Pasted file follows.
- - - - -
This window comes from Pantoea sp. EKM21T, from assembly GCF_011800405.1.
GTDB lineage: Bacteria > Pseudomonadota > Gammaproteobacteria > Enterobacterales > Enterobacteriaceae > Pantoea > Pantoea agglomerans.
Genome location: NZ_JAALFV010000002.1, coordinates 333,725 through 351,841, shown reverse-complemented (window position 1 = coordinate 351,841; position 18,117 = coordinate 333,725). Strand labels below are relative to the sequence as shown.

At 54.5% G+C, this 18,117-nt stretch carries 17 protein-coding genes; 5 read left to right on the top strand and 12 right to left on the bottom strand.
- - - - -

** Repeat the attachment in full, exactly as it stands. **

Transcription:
This window comes from Pantoea sp. EKM21T, from assembly GCF_011800405.1.
GTDB lineage: Bacteria > Pseudomonadota > Gammaproteobacteria > Enterobacterales > Enterobacteriaceae > Pantoea > Pantoea agglomerans.
Genome location: NZ_JAALFV010000002.1, coordinates 333,725 through 351,841, shown reverse-complemented (window position 1 = coordinate 351,841; position 18,117 = coordinate 333,725). Strand labels below are relative to the sequence as shown.

At 54.5% G+C, this 18,117-nt stretch carries 17 protein-coding genes; 5 read left to right on the top strand and 12 right to left on the bottom strand.